Click to follow
The Independent Culture
My father's shed, always a source of both joy and disappointment, was, just once, a place of revelation. Exclusively his empire, it was kept locked and the key hung on a nail high on the frame of the scullery door. In the very early days this was beyond my reach but the time came when, standing on a dining-chair, I was able to stretch and just flick it free. To replace it, I had to appeal to my mother and endure a lecture. A few inches later, she, like her lecture, became redundant.

I loved the shed. It had just one window over the bench, which meant dark corners that promised hidden delights. The light, however, picked out certain joys. It was the age of wooden planes, spoke-shaves, chisel handles, and these had a subdued gleam that reflected years of contact between tool and man's hand. The planes fascinated me. They were always laid on their sides, which meant that my attention was immediately drawn to the shiny precise lines of the blades whose obvious sharpness gave me shivers of apprehension and pleasure. The chisels, of different lengths, hung from racks on the wall, xylophone bars waiting to be played. There was the smell of cut wood and, if I was lucky and there had no been no time for tidying, delightful curls of wood-shavings all over the surfaces. These, wrapped round my fingers, became aromatic rings that I held to my nose.

On one wall there was a high shelf usually inaccessible to me because the bench was covered with half-completed toys or cupboards that I dared not move because my intrusion would be revealed. Then, one day, I found the bench pristine, free even of the last fragment of sawdust.

The desirable object on the shelf was an old drawer, used as a box, that I had always wanted to investigate. Part of its attraction was that its height took it to an inch or so from the shed roof. At the open end of the bench, furthest from the wall, was an old sea chest. I clambered first on to that and then on to the bench. With a wary eye on the dangling chisels, I moved forward until the shelf was directly over me. The drawer loomed, large, ominously heavy, threatening to be immovable. It was an apprehensive hand that I raised. To my surprise, that first tentative touch was enough to move it. A corner stuck out from the shelf, bringing with it a triangle of folded paper, that, with great care, I eased free.

A little later, I was unfolding and flattening on the bench two joined pages of a large account book, on which, in my father's careful upper- case printing, was a poem called "The Vicar's Daughter". Now, more than 50 years on, I can recall only the last two lines:

They never get my knickers down

Until I get there money.

Two things struck me: first that my father did not know the difference between "there" and "their": second, that he had written (at the time I assumed he had composed it himself), a poem of 20 rhyming stanzas, jam- packed with jaunty metre, and what I knew at the time was full of what my mother called "mucky thoughts".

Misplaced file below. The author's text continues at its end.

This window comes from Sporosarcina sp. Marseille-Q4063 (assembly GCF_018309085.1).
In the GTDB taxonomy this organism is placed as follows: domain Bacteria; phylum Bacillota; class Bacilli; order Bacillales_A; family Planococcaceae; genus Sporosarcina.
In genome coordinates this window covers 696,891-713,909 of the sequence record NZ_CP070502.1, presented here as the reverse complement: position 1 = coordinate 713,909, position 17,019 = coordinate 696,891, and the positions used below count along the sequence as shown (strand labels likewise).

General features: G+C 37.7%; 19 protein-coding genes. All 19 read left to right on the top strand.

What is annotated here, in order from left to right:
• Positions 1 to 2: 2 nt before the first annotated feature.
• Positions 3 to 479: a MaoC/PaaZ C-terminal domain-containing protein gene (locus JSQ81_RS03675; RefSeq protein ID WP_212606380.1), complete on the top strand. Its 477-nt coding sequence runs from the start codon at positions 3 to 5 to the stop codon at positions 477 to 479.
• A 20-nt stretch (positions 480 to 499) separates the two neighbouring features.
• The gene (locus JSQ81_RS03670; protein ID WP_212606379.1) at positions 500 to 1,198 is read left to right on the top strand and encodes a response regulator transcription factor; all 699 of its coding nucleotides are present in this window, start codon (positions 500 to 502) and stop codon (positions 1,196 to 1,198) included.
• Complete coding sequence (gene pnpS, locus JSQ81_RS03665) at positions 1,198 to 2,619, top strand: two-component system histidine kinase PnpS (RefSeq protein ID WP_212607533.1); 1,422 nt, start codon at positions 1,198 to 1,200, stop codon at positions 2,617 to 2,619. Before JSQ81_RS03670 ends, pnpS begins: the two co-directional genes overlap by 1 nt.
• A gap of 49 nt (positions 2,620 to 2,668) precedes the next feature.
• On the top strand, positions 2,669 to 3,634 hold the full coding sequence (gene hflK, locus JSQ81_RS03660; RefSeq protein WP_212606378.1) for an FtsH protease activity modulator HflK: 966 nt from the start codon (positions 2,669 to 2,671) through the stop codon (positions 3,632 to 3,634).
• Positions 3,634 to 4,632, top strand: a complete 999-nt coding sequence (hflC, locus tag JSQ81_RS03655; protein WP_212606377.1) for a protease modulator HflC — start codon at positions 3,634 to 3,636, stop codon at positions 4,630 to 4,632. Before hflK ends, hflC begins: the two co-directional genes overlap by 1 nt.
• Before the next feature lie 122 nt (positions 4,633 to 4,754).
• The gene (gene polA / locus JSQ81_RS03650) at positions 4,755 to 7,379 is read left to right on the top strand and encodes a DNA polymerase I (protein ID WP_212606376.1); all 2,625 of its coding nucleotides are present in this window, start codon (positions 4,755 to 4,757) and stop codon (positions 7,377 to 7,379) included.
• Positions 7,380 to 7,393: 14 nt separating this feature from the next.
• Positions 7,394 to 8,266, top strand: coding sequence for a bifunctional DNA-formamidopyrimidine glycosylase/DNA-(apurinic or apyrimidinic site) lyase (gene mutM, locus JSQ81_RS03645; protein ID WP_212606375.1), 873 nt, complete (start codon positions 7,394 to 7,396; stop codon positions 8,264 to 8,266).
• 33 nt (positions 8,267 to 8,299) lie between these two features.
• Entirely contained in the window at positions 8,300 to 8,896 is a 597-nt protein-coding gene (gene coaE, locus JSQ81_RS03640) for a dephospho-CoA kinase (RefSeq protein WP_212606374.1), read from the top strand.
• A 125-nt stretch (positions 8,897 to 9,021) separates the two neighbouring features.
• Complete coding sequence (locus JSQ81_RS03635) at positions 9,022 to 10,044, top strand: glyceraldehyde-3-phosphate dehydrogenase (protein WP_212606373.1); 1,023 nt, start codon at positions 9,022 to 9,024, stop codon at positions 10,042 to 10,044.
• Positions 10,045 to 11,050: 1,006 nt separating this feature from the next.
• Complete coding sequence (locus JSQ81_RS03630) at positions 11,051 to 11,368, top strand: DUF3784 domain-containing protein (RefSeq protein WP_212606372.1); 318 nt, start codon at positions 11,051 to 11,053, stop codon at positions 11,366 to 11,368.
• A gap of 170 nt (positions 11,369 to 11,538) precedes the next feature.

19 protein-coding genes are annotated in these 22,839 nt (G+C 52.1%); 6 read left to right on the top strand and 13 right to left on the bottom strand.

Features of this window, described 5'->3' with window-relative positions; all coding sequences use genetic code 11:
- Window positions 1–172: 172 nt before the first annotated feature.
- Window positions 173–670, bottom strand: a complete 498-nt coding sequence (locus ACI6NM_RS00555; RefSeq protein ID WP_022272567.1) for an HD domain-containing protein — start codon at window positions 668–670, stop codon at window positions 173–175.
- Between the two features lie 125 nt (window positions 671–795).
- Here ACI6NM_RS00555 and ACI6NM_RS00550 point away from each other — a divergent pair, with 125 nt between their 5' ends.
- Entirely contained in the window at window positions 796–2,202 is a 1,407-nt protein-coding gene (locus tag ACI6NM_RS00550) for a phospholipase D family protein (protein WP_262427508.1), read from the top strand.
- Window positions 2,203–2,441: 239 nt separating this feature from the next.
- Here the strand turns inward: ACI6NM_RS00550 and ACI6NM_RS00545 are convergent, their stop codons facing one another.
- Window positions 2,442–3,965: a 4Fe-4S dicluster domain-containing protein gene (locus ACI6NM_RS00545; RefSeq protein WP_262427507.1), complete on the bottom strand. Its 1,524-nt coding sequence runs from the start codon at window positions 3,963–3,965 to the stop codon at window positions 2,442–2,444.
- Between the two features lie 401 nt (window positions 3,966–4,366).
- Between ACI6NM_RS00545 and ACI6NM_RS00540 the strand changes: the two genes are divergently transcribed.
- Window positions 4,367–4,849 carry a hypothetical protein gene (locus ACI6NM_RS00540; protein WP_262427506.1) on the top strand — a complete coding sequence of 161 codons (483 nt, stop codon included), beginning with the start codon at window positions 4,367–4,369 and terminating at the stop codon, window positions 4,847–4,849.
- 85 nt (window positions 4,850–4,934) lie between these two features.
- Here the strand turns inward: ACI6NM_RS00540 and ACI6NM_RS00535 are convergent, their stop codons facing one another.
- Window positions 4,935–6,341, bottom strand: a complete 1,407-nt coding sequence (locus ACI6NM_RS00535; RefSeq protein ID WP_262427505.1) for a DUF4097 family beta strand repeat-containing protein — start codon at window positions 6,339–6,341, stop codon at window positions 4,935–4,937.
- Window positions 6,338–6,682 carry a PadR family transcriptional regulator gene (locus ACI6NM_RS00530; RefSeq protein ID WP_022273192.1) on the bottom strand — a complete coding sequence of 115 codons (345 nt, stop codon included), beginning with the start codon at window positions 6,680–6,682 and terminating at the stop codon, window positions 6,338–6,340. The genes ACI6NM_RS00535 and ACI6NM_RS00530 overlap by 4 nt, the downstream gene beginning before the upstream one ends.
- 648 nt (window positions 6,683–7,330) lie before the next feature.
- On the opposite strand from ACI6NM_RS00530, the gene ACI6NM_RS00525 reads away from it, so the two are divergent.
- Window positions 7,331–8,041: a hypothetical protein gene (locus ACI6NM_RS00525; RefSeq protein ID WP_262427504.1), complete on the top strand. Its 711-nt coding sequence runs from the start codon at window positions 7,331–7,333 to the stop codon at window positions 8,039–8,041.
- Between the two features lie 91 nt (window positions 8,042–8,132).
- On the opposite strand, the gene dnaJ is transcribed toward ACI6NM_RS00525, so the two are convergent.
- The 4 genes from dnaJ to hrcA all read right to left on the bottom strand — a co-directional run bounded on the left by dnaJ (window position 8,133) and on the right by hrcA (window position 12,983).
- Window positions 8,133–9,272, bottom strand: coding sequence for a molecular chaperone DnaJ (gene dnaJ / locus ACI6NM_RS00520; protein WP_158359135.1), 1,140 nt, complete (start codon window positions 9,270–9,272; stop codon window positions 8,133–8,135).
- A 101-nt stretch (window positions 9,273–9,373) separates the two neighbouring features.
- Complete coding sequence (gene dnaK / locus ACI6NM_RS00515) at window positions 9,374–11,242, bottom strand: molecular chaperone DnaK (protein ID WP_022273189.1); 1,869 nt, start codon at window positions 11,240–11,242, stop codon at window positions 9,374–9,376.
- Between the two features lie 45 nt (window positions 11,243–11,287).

I read it with excitement and embarrassment, two feelings that merged into the single one of anxiety when the time came to refold it. The original sharp, flat rectangle had become a mutating rhomboid, beyond my control, and bumpy enough, I imagined, to give the drawer a list on the level shelf. I backed to the door, to see how it would look to my father when he came in. The usual inch gap between top of drawer and roof sloped discernibly. All I could think of was to climb back and grind the drawer to and fro over the paper.

When my father came home, he looked the same as when he had left but for me there had been definitive change. For the first time, he and sex were connected in my mind. He was a fluent swearer, with a fine alliterative thumper of "Bloody, bleeding, bastard" that preceded many a description. But his oaths referred to such topics as chairs on which he had caught his knee, buses that were late, moments when matters went wrong, the chief male nurse (often), the night superintendent (very often). The poem was different. He did not worry if my mother or I heard him swear. This had to be hidden. I knew that my mother had not known of it any more than I had, that she still did not know.

"Knickers" was a strong word in the vocabulary of St Thomas's Junior School, one for which we were punished if we dared to utter it. This meant not only that it was always half-shrouded in a snigger but that it had a quite ridiculous importance. Once, just once, a glorious moment, the wind had lifted Miss Cullis's skirt and I had seen her navy-blue knickers. She had blushed. I wondered what she would do if she saw some of the other words, much much worse than "knickers", that were in every line of the poem.

I went whenever possible, three or four times a day sometimes, to read the poem. After a very short time, there was no need for me to read it: I could have recited it. But I had to take it down, unfold it, hold it spread out on the bench with my hands. It was a tactile relationship, one quite inexplicable then if not now. The paper grew more and more grimy, the rhomboids slacker and slacker. Then one day I went to my own personal library with its one work to find that someone else had taken it out.

That evening I looked straight at my father and he looked straight at me.

Many years later I asked him about the poem.

"What poem?" he replied. 8